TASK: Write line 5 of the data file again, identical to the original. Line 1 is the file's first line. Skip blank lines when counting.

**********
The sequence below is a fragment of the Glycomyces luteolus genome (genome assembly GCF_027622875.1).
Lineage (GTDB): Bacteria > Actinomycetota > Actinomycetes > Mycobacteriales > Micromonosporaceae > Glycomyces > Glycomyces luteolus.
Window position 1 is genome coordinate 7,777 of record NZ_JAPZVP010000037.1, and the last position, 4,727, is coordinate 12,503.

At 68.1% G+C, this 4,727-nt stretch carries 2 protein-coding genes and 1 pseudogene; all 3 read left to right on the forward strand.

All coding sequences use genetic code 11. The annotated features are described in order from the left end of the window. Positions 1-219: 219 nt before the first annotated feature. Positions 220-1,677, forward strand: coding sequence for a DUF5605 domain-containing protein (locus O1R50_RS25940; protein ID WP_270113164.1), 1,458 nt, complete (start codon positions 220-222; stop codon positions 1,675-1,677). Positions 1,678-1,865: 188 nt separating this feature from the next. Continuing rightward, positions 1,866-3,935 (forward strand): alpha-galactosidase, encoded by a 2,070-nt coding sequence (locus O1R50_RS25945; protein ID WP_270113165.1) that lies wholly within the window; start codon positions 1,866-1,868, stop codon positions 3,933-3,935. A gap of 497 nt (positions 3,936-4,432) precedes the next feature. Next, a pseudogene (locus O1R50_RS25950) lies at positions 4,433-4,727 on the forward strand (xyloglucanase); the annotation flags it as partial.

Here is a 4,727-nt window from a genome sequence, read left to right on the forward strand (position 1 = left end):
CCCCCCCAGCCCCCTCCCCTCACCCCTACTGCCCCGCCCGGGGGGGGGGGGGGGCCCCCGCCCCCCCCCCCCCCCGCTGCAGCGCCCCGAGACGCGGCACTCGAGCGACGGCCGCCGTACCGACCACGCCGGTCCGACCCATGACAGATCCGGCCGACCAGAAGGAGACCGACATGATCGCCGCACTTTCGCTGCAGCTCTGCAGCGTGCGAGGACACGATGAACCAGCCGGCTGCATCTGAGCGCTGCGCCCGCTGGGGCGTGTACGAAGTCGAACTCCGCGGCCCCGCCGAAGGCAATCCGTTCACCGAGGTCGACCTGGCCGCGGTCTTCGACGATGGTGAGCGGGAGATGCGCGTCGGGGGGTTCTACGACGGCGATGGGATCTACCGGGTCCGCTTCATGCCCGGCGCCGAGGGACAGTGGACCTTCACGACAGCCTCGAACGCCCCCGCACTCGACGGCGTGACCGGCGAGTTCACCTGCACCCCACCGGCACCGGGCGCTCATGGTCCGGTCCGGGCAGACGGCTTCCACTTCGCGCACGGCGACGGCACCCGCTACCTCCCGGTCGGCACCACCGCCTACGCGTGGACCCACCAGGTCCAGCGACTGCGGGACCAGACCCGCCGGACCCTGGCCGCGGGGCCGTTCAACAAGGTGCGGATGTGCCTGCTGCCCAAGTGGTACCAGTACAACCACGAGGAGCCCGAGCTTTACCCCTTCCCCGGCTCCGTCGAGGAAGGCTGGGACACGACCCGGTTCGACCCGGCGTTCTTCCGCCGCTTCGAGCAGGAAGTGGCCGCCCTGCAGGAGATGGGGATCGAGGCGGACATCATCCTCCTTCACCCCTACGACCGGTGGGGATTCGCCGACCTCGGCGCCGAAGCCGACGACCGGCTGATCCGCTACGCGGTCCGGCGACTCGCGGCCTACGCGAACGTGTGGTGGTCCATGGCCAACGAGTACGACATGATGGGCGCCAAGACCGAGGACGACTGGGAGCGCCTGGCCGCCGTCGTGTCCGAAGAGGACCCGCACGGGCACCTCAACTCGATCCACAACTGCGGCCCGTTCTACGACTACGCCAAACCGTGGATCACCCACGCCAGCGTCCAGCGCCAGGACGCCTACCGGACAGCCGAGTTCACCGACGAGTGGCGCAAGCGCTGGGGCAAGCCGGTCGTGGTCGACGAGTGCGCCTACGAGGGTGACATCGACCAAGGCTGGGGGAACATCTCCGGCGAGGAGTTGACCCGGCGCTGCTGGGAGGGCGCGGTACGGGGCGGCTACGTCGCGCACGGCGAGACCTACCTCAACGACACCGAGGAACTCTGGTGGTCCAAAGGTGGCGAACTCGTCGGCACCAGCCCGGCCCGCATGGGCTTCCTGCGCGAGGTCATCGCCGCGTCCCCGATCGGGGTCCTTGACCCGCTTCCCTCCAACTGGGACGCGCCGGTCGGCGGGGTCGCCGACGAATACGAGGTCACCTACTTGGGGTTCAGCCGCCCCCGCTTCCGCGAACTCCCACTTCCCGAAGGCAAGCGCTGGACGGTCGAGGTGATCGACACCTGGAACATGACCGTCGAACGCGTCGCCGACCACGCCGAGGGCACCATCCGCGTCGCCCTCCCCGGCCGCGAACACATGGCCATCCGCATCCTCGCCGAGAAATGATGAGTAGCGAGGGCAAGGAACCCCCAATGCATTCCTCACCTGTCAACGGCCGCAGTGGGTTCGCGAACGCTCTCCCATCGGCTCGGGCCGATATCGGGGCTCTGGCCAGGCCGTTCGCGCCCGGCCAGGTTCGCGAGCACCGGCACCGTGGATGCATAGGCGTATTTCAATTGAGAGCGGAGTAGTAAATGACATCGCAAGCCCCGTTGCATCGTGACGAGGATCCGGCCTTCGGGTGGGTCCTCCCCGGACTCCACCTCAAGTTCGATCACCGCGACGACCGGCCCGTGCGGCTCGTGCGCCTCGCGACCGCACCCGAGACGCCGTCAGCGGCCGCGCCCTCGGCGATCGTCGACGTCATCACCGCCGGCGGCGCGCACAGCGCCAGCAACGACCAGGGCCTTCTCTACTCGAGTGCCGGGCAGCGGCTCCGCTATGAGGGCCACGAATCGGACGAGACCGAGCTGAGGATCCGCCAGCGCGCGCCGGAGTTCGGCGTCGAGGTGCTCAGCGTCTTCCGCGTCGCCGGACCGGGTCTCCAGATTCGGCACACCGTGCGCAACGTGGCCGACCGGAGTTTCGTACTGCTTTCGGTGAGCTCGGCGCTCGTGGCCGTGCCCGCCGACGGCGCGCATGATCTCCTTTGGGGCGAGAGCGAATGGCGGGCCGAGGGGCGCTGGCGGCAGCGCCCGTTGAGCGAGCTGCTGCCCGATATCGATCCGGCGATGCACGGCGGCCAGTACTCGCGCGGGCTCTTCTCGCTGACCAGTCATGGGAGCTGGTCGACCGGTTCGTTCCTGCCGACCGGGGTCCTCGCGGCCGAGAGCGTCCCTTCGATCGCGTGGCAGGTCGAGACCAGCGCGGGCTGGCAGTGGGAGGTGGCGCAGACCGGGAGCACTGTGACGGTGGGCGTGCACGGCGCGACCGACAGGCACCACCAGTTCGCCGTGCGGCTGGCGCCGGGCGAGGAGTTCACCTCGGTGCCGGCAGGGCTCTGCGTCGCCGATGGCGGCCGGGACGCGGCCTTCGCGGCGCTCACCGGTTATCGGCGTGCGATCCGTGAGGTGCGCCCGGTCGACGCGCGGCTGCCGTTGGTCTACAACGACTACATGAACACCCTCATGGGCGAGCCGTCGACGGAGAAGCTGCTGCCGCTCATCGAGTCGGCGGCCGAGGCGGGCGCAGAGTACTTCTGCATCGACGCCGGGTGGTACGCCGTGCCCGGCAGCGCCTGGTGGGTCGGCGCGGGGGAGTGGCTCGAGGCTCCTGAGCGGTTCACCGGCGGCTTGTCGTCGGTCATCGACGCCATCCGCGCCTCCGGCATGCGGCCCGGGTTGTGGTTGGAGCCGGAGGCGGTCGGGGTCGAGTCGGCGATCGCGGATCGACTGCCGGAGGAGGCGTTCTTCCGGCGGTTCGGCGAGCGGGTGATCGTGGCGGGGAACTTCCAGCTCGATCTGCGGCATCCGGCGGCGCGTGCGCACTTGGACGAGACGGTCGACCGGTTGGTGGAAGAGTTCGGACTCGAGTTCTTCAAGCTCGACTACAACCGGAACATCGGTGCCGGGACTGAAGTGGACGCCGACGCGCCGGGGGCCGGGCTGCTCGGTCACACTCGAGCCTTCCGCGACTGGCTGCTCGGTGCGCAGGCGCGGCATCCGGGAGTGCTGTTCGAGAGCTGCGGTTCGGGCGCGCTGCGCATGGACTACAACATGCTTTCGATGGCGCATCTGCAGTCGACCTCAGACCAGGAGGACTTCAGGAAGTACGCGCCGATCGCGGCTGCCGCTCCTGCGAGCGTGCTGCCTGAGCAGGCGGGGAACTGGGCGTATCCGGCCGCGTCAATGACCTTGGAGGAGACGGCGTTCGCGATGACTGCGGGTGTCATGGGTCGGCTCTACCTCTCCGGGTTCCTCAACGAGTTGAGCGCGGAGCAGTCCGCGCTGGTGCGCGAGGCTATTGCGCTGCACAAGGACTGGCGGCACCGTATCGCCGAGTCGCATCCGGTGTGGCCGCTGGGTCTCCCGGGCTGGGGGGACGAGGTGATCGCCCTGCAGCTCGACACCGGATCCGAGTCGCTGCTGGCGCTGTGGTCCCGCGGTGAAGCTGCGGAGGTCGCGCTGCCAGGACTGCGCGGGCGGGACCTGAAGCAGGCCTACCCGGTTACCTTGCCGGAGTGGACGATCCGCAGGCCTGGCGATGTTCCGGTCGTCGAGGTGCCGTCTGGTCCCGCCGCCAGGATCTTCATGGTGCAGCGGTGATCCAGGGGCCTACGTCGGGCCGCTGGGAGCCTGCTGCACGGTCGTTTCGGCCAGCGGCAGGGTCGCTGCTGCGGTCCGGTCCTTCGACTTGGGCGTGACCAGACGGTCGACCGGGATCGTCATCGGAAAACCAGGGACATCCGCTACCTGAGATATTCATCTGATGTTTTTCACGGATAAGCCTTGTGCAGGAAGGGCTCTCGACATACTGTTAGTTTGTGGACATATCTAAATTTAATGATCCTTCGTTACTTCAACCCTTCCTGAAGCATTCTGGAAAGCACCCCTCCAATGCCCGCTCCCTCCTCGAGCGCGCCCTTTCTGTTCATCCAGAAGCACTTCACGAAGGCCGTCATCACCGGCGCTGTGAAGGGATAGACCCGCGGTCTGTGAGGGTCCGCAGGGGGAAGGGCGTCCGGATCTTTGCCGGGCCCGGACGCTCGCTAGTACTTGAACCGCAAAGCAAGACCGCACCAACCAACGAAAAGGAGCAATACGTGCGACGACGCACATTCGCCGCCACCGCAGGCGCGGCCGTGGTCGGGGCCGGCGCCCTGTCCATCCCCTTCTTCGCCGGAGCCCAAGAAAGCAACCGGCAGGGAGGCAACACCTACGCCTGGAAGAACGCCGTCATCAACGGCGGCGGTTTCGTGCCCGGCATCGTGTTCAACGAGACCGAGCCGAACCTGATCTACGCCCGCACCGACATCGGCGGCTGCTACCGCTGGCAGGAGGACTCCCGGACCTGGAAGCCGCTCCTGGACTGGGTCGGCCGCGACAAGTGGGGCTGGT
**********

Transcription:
All coding sequences use genetic code 11. The annotated features are described in order from the left end of the window. Positions 1-219: 219 nt before the first annotated feature. Positions 220-1,677, forward strand: coding sequence for a DUF5605 domain-containing protein (locus O1R50_RS25940; protein ID WP_270113164.1), 1,458 nt, complete (start codon positions 220-222; stop codon positions 1,675-1,677). Positions 1,678-1,865: 188 nt separating this feature from the next. Continuing rightward, positions 1,866-3,935 (forward strand): alpha-galactosidase, encoded by a 2,070-nt coding sequence (locus O1R50_RS25945; protein ID WP_270113165.1) that lies wholly within the window; start codon positions 1,866-1,868, stop codon positions 3,933-3,935. A gap of 497 nt (positions 3,936-4,432) precedes the next feature. Next, a pseudogene (locus O1R50_RS25950) lies at positions 4,433-4,727 on the forward strand (xyloglucanase); the annotation flags it as partial.